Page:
¶ 5. The goal in interpreting statutes is to effectuate legislative intent. MacDonough-Webster Lodge No. 26 v. Wells, 2003 VT 70, ¶ 6, 175 Vt. 382, 834 A.2d 25. We "presume the Legislature intended the plain, ordinary meaning of the statute," and therefore, "[w]here the meaning is clear and unambiguous, we construe and enforce the statute according to its express meaning." Swett v. Haig's, Inc., 164 Vt. 1, 5, 663 A.2d 930, 932 (1995). When interpreting an undefined statutory term, we are guided by the canon of construction noscitur a sociis"it is known by its associates." MacDonough-Webster Lodge, 2003 VT 70, ¶ 11 n.2. Under this canon, we "seek the meaning from the context, and by the light of what precedes or follows." Parks' Adm'r v. Am. Home Missionary Soc'y, 62 Vt. 19, 25, 20 A. 107, 108 (1890). Thus, we interpret "benefit" in the context of the surrounding words in the same and neighboring subsections. See 1 V.S.A. § 101 (specifying that "construction of statutes" cannot be "repugnant to the context of the same statute").
¶ 6. The VPFLA's leave provisions permit employees to take up to twelve weeks of unpaid leave for family or medical reasons, including "parental leave, during the employee's pregnancy and following the birth of an employee's child." Id. § 472(a)(1). An employee "may use accrued sick leave or vacation leave or any other accrued paid leave" during the course of family leave, but use of such paid leave does not increase the total statutory family leave beyond twelve weeks. Id. § 472(b). Section 472(c) addresses the type and amount of benefits employers must provide to employees during their unpaid leave:
The employer shall continue employment benefits for the duration of the leave at the level and under the conditions coverage would be provided if the employee continued in employment continuously for the duration of the leave. The employer may require that the employee contribute to the cost of the benefits during the leave at the existing rate of the employee contribution.
21 V.S.A. § 472(c) (emphasis added). The statute does not define "benefit."
¶ 7. Reading the term "benefit" in light of the sentence in which it appears suggests that it refers to insurance coverage. Section 472(c) requires employers to "continue employment benefits for the duration of the leave at the level and under the conditions coverage would be provided if the employee continued in employment." (Emphasis added.) The term "coverage" informs the term "benefits" because there are no continued benefits due except "at the level and under the conditions of coverage." Id. We presume the Legislature "chose its words advisedly," Robes v. Town of Hartford, 161 Vt. 187, 193, 636 A.2d 342, 347 (1993), and "coverage" is typically used in connection with insurance to denote "inclusion within the scope of an insurance policy," Webster's New Collegiate Dictionary 260 (1981).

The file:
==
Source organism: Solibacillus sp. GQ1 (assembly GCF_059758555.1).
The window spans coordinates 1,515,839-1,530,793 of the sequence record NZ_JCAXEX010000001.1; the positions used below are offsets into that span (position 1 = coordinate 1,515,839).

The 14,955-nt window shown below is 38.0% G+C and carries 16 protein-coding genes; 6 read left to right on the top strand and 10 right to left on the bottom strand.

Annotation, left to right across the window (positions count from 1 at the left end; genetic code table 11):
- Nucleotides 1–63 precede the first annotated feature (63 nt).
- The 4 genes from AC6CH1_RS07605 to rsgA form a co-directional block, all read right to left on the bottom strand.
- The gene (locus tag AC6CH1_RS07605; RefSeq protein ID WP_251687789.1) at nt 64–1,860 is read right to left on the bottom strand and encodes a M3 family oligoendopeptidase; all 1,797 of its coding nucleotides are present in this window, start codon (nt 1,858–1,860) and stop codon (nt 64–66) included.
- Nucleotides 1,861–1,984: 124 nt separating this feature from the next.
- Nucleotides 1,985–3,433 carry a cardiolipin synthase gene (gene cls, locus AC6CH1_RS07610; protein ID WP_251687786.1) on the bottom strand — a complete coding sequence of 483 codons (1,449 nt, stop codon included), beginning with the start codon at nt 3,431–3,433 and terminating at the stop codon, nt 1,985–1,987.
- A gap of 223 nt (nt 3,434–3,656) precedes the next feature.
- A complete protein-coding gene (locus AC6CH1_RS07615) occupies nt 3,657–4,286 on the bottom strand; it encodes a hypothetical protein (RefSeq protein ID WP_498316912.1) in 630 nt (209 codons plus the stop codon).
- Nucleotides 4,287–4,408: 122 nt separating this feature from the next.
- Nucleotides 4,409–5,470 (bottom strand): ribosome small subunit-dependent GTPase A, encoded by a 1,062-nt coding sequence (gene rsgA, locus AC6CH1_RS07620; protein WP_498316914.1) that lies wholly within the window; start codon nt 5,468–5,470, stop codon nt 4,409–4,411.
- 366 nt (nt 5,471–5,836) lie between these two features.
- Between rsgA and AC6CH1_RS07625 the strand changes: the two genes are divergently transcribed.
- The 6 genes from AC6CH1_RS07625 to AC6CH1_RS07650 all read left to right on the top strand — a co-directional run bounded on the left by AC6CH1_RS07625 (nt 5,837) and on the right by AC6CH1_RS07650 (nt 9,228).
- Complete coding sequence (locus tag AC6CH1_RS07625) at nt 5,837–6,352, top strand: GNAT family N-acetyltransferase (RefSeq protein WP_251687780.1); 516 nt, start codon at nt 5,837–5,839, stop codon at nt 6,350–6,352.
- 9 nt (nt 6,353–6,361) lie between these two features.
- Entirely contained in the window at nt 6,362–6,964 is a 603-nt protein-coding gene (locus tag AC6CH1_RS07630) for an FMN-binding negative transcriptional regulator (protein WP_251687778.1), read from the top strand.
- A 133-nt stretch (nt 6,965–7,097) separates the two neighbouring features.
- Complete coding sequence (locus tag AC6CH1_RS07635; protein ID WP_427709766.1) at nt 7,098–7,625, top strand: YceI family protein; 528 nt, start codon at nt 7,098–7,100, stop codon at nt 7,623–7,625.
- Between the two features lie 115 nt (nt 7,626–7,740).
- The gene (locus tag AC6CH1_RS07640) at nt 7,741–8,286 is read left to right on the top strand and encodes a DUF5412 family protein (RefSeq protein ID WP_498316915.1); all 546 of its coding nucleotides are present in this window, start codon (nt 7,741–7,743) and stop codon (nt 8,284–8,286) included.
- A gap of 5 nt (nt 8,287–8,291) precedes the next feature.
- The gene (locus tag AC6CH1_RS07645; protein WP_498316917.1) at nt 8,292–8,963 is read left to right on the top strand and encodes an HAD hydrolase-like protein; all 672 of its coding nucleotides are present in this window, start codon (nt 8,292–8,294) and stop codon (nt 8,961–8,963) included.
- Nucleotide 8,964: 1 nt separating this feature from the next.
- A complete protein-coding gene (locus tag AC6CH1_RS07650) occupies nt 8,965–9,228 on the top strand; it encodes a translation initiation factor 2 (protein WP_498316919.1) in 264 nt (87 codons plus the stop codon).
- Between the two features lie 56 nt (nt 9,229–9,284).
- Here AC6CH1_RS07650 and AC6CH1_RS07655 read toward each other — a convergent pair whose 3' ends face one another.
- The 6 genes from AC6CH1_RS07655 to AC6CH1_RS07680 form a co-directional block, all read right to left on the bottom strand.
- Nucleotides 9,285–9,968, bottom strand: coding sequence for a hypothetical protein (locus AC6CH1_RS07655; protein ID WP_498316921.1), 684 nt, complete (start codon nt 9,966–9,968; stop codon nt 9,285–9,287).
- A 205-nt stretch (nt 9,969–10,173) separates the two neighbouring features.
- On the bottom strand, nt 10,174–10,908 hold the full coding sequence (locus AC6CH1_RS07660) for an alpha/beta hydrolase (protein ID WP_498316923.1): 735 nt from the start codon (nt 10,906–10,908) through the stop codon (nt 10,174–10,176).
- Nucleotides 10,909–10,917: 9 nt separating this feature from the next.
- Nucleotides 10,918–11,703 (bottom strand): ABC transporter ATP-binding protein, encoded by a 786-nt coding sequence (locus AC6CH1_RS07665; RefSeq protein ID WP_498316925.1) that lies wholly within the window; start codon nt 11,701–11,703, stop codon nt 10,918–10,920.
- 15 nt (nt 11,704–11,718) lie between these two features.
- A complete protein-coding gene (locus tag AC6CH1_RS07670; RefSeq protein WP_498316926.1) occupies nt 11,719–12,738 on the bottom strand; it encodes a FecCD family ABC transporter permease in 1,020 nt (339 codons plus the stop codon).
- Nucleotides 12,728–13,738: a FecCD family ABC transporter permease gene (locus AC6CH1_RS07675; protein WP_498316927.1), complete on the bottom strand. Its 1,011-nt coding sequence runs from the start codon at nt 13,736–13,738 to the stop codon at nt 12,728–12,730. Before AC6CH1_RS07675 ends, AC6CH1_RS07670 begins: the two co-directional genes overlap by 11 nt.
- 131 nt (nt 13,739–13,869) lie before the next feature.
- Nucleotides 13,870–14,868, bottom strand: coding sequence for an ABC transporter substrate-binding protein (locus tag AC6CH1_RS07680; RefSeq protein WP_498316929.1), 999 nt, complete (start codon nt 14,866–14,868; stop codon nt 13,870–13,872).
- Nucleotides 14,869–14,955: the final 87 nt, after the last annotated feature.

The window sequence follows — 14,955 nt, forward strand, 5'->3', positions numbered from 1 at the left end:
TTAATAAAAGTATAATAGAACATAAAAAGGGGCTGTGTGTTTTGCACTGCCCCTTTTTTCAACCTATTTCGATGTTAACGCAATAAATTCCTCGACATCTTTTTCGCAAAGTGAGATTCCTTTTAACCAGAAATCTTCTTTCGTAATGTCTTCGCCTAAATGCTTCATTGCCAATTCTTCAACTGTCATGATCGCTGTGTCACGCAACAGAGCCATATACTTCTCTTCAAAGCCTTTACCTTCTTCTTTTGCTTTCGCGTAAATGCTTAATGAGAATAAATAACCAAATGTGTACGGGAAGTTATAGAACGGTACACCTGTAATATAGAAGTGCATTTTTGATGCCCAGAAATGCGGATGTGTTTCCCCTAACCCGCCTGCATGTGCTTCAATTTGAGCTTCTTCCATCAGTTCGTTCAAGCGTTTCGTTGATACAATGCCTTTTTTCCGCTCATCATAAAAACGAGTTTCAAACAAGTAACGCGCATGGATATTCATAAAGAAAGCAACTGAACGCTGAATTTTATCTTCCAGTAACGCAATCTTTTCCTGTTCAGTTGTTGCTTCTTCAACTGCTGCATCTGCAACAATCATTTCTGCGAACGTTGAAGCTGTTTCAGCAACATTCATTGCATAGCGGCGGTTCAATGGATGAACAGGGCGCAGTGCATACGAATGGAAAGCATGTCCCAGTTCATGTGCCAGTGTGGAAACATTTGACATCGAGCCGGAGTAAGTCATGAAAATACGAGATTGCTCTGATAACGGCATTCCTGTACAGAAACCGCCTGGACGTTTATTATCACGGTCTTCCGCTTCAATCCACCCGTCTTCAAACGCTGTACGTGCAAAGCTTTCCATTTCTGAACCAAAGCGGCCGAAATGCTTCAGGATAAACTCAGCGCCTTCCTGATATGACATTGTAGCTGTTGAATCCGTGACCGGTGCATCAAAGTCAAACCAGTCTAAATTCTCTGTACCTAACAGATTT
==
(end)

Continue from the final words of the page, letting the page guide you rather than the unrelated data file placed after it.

¶ 8. Understanding the term "benefits" within the context of the entirety of § 472(c) further supports the view that the VPFLA does not require employers to credit employees with the accrual of paid leave while they are on unpaid parental leave. Section 472(c) says that employers "may require that the employee contribute to the cost of the benefits during the leave. . . ." (Emphasis added.) This provision fits in with the insurance cost-sharing mechanism in the state's collective-bargaining agreement where the employee bears a portion of the insurance premium. See Vt. Dep't of Human Res., Personnel Policy & Procedure Manual § 13 (1999), available at http://humanresources.vermont.gov/policies/personnel_policy_procedure_manual (explaining that "[t]he State currently pays 80% of the premium cost of each [medical benefit] plan and the employee pays the remaining 20%"). By contrast, state employees do not contribute to their paid leave other than by their service to the State. See id. § 14 (stating that State employees "shall be credited" with a specified amount of annual leave per pay period). Absent a reason not appearing plainly in the statute, it makes textual sense to read "benefits" consistently with benefits for which contribution can be expected under § 472(c), and which ordinarily exclude noncontributory paid time-off.
¶ 9. Sections 472(a) and (b) of the VPFLA supply a final reason to conclude that accrual of paid time-off and sick time are not benefits that employers must provide during unpaid leave. Section 472(a) states that an employee is "entitled to take unpaid leave." However, the statute permits employees to use already "accrued paid leave," such as vacation or sick leave, during parental leave. Id. § 472(b). As the trial court noted, if an employee could demand accrual of paid leave from an employer under the VPFLA while on family leave, it must follow that at least a portion of the parental leave would be rendered paid leavea result not just inconsistent with, but contrary to, the employer's VPFLA obligation to provide unpaid parental leave only. Id. § 472(a).
FOR THE COURT: